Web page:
The word Marubozu means “Bald” in Japanese.There are two types of marubozu – the bullish marubozu and the bearish marubozu. A Marubozu can appear anywhere in the chart irrespective of the prior trend. Marubozu is a candlestick with no upper and lower shadow, hence looking bald. A Marubozu has just the real body, as shown below.
The red candle represents the bearish marubozu, and the blue represents the bullish marubozu.
Whenever the Open = Low and High = close, a bullish marubozu is formed.
A bullish marubozu indicates that so much buying happened in the stock, that everyone single person were willing to buy the stock at every price point during the trading session, hence stock closed near its closing price. It does not matter what the prior trend has been, the action on the marubozu shows that the sentiment has changed and the stock is now bullish.
With this occurrence of a marubozu the expectation has turned bullish, and hence one would be a buyer of the stock.
Entry on Bullish Marubozu
When High Breaks trigger your entry.
Stop Loss on Bullish Marubozu
What if after buying, the market reverses its direction and the trade goes wrong? Like I had mentioned earlier, candlestick patterns come with an inbuilt risk management mechanism. In case of a bullish marubozu, the low of the stock acts as a stoploss. So after you initiate a buy trade, if the markets move in the opposite direction, you should exit the stock if price breaches the low of the marubozu.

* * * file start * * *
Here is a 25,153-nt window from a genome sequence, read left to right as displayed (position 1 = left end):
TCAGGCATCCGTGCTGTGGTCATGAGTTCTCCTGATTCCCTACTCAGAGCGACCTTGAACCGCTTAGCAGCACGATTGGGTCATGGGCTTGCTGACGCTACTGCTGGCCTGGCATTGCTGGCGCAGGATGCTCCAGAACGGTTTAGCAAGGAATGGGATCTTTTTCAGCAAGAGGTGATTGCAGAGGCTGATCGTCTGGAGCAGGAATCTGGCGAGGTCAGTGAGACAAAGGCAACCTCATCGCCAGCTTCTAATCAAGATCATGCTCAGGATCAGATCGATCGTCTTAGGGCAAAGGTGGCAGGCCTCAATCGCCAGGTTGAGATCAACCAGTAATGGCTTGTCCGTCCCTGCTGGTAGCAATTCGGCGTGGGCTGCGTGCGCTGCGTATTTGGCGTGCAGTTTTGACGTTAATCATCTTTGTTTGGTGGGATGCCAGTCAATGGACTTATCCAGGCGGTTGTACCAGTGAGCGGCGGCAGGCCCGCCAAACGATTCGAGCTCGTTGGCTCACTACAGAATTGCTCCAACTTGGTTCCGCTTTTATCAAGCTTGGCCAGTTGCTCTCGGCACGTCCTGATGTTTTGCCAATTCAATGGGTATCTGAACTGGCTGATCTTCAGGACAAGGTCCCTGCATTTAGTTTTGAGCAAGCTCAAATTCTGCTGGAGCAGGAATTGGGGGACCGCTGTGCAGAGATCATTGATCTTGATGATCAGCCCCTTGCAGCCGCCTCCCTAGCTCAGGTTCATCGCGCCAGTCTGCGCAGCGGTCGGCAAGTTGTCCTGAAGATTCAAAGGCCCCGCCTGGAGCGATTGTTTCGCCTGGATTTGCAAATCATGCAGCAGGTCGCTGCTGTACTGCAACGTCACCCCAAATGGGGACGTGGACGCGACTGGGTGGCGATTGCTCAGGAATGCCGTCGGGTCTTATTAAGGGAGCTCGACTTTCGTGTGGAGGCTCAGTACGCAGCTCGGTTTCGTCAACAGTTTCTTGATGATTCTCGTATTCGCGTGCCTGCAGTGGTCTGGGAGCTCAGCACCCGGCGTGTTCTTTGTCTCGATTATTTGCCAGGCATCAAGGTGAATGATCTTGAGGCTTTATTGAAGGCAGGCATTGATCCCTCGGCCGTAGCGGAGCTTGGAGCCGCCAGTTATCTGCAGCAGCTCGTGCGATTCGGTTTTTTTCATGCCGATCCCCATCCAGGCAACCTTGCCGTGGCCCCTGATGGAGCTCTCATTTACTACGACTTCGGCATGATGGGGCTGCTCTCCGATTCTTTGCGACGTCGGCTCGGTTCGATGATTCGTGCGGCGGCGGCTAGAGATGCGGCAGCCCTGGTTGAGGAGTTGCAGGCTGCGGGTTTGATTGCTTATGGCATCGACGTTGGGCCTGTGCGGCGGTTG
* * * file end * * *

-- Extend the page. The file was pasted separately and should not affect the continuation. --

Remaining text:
Bearish Marubozu indicates extreme bearishness. Here the open is equal to the high and close is equal to low. Open = High, and Close = Low.
A bearish marubozu indicates that there is so much selling pressure in the stock that the market participants actually sold at every price point during the trading session, hence stock closed near its low point. It does not matter what the prior trend has been, the action on the marubozu day suggests that the sentiment has changed and the stock is now bearish.
Entry and Stop Loss on Bearish Marubozu
The trade on the bearish marubozu would be to short once low breaks with a stop loss at the high point of the candle.
Remember this: Once a trade is initiated, you should hold on to it until either the target is hit or the stop loss is breached.
Hope you have learned some more candlestick patterns from this blog. if you have any questions do write in comment. I would be glad to answer them. See you soon…